the Army of the Potomac instructions for you to proceed to Fredericton and Saint Leonard's, and gain all the information possible regarding the designs and movements of the enemy, capturing such organized parties as you may meet with, and taking all the arms and munitions of war you may fall in with; but you will not allow your men to depredate upon citizens who attend to their own legitimate business and do not afford aid to the enemy, even if they are secessionists. When this is executed, you will return to Lower Marlborough and await further orders.
The general is also informed that Colonel Dwight is ordered to Port Tobacco. The necessary supplies will be forwarded to you; but in order to do this it is necessary for you to report the strength of your command and the most direct route over which they should be forwarded to Lower Marlborough. This you can determine from your own observation. Stores forwarded to you yesterday were dispatched in season to reach you at Lower Marlborough that day, and it was expected that on the receipt of this information you would have halted your command if on the march, if you did not return to that point. If, on inquiry, you should find that you have not on hand rations for your whole command for the time necessary for you to execute the foregoing instructions, you will divide it, and send forward as large a party as you are able to find. If the teamsters return in season, additional supplies will be sent from here to-morrow, and should be able to reach Lower Marlborough the same night.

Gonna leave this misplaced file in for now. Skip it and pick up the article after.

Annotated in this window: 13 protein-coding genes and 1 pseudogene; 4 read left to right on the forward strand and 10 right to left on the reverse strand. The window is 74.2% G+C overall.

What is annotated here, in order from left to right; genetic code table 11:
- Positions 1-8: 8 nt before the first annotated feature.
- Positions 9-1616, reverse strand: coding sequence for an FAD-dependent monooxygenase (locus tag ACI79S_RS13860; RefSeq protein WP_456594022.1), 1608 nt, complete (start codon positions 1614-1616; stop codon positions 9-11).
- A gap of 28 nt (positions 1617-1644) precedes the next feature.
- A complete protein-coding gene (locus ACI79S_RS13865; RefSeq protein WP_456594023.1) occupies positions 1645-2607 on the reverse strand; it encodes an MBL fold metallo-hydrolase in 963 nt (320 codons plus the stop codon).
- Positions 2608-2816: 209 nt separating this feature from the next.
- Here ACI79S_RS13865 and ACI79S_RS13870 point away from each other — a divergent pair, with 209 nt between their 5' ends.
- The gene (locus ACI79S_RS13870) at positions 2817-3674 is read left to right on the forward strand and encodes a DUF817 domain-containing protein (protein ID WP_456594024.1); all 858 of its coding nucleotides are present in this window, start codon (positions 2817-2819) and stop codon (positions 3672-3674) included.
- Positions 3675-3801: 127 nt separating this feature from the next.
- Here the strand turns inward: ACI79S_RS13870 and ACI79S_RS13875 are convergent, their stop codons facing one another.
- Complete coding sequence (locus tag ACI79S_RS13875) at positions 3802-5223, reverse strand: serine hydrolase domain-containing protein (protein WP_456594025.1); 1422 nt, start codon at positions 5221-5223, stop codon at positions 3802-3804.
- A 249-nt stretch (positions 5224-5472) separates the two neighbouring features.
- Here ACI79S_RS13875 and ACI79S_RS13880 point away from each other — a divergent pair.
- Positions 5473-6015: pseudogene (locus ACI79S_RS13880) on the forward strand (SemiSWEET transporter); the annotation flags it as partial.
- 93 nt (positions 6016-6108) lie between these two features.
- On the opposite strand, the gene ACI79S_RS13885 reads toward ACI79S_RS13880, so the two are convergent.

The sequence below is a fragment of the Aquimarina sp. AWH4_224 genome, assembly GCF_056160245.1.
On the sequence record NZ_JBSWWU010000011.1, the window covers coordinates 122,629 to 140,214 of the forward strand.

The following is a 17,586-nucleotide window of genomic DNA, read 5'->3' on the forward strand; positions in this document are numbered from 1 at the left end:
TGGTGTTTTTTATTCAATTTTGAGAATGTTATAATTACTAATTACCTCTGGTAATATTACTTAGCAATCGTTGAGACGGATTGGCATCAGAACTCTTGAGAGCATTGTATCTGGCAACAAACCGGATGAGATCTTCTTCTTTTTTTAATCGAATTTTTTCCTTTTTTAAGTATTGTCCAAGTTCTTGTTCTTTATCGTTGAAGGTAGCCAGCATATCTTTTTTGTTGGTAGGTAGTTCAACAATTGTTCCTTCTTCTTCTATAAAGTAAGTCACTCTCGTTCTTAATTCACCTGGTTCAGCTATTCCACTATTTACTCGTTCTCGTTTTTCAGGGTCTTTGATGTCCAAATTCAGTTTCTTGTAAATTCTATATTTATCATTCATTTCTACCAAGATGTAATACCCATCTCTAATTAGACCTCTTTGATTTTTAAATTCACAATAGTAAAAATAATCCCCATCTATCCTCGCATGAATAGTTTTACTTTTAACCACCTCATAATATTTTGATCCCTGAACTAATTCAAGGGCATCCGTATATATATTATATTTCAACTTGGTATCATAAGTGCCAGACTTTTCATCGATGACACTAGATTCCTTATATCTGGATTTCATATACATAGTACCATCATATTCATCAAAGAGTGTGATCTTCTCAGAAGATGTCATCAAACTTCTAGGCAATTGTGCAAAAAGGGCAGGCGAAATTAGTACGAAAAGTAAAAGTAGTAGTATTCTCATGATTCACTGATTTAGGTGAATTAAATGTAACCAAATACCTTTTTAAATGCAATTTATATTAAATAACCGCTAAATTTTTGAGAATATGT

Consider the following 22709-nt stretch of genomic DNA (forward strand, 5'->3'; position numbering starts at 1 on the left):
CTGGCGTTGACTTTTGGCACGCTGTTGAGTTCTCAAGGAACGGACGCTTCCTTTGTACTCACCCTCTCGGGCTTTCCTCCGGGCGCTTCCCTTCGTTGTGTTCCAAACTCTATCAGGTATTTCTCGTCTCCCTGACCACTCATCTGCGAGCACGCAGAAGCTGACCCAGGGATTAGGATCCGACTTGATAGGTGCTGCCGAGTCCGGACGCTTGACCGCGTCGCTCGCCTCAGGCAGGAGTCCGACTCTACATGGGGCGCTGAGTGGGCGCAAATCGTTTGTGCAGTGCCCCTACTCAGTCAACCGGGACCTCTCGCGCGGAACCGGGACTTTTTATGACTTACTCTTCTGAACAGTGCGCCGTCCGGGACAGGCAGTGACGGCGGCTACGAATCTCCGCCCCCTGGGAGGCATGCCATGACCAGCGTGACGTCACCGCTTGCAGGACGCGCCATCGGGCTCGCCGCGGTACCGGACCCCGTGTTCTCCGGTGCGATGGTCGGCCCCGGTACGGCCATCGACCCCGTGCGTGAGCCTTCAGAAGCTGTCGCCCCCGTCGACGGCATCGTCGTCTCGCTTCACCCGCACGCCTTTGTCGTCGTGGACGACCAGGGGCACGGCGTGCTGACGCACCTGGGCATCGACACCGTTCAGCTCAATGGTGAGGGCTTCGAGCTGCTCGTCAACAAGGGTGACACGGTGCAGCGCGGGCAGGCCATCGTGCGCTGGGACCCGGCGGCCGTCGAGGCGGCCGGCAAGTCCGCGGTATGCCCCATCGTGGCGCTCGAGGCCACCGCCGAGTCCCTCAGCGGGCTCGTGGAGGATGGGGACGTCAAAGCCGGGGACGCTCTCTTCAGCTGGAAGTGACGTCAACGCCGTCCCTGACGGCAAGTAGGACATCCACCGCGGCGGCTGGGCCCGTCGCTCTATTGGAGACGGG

It is presumed that you are senior officer to Colonel Dwight.
Very respectfully, your obedient servant,
HEADQUARTERS ARMY OF THE POTOMAC, September 15, 1861.
General W. B. FRANKLIN,
For important reasons, I desire you to push forward to completion the defensive works around your position as rapidly (especially that work on the south side of Hunting Creek), with all your available force.
GEO. B. McCLELLAN,
LOWER MARLBOROUGH, MD., September 16, 1861.
Commanding Hooker's Brigade:
GENERAL: We are now quartered near Lower Marlborough, on the road to Prince Fredericton. In regard to the number of the cavalrymen, we were informed by the commanders that there were 130 men, but since find that they have only 90, and have not been re-enforced. Some of their men who have been sent as messengers have not reported themselves back, and the conduct of the whole force during their connection with me has been anything but satisfactory. I shall march with my whole force to Fredericton to-day.
In answer to the inquiry as to how long it will take to perform the expedition, I would say that we can probably return to Lower Marlborough